The result, unfortunately, is a rather bewildering miasma of terminology, which tends to obscure the fact that many of these terms are about one of two things, either: (i) the slow dismantling of liberal democracy by a democratically elected government that is opposed to key tenets of liberalism (such as minority rights, individual autonomy, and meaningful constraints on the government through law and independent institutions), and also core principles of democracy (such as free and fair elections, if they have any chance of losing in a fair competition); and (ii) the wider and deeper tectonic shifts taking place in democratic systems worldwide, which are bringing such governments to power – or which are threatening the endurance of meaningful democratic governance without any such government in place. Economic inequality; political polarisation; cultural backlash against rapid social, moral and demographic change; the scapegoating of immigrants and minorities by political forces; the profound – and often negative – effects of technology on society and the political system; the rise of non-liberal alternative governance models viewed as successful, in China, Singapore and other states; and active external interference through ‘election hacking’ and other, subtler, forms of meddling. While the UK is not clearly suffering from the first challenge, it – like all other democracies – is facing the second suite of challenges.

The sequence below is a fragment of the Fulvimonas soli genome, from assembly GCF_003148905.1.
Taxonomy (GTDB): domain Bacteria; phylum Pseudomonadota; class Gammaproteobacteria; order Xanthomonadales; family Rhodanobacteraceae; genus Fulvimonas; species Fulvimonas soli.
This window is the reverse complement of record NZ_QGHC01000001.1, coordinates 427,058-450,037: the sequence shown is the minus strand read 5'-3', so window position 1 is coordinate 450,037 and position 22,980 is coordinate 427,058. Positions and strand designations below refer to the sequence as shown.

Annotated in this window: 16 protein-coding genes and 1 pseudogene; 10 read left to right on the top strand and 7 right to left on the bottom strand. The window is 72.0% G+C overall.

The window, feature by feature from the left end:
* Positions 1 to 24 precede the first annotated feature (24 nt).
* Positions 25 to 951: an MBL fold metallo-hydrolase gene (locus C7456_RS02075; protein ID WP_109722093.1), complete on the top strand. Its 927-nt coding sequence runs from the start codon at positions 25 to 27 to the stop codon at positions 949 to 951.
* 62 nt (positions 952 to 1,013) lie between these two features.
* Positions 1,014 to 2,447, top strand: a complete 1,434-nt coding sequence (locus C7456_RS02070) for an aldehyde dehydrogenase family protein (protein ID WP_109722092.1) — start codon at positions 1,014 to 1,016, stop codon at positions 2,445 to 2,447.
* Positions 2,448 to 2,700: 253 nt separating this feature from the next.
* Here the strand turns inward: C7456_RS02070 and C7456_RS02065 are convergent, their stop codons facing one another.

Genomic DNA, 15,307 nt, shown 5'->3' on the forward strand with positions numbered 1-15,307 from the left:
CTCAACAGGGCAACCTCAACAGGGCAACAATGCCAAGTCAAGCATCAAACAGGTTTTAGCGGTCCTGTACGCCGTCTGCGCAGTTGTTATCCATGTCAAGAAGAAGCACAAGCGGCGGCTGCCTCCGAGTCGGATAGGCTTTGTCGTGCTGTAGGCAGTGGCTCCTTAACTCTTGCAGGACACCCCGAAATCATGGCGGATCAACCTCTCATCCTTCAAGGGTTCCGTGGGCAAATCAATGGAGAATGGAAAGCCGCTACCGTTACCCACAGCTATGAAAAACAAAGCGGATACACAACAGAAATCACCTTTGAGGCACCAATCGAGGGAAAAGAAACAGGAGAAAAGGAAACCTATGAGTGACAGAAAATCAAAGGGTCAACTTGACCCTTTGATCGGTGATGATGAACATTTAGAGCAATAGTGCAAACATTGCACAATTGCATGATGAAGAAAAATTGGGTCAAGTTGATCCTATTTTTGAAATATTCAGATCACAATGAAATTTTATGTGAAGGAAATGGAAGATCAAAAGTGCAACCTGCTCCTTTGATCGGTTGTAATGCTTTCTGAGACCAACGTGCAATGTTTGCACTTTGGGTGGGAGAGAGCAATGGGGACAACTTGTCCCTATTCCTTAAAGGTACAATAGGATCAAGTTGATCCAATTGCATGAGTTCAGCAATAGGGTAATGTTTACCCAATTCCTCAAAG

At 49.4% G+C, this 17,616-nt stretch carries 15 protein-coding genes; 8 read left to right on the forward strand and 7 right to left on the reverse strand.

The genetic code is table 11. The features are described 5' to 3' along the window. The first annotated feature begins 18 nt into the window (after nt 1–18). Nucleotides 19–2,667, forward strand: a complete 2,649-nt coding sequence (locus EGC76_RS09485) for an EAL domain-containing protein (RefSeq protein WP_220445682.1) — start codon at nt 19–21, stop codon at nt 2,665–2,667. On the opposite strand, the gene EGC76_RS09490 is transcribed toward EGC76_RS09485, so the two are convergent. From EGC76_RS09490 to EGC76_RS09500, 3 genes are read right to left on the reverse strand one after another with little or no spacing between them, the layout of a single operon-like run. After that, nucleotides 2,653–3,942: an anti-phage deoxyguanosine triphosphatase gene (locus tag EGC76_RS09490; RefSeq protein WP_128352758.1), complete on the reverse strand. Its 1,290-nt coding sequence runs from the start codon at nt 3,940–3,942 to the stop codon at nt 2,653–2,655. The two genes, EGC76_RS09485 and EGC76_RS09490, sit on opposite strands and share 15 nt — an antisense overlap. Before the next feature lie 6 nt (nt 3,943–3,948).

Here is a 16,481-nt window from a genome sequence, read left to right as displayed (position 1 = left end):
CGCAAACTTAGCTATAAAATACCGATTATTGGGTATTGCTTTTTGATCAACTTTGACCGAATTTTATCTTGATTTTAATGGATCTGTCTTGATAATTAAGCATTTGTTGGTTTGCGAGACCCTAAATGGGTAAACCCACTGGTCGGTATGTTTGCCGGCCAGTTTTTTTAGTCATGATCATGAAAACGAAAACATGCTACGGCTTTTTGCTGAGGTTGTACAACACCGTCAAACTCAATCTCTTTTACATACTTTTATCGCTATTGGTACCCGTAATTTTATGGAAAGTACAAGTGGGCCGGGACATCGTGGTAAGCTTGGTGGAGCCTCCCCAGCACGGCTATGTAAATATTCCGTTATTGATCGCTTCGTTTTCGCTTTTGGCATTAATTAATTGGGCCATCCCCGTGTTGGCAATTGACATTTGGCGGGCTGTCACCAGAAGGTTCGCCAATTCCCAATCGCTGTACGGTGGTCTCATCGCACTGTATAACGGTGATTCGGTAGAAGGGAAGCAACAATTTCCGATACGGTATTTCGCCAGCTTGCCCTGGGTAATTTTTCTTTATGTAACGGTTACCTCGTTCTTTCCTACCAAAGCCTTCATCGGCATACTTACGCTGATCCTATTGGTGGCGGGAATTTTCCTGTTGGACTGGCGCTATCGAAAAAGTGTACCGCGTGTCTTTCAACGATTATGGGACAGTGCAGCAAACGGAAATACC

Yet, the sheer proliferation of terms means it is increasingly difficult to make sense of what is otherwise, in the main, highly useful and incisive analysis. There is little hope of stuffing the genie back in the bottle by pushing analysts to converge on a smaller number of terms – getting academics on the same page is inevitably compared to herding cats, and the challenge multiplies when one counts the other key actors in this space: policy-makers, journalists and politicians. But that does not mean all hope is lost. What is really needed is, not so much terminological police and policing, but more researchers who can act as guides across this landscape, mapping it for others, clarifying it, and making its insights much more accessible. This is already happening: we are seeing a rapid growth in specialist research groups; cross-disciplinary journal collections and book series; and initiatives and resources such as the cross-university collaboration Democratic Erosion in the USA and the global Democratic Decay Resource (DEM-DEC).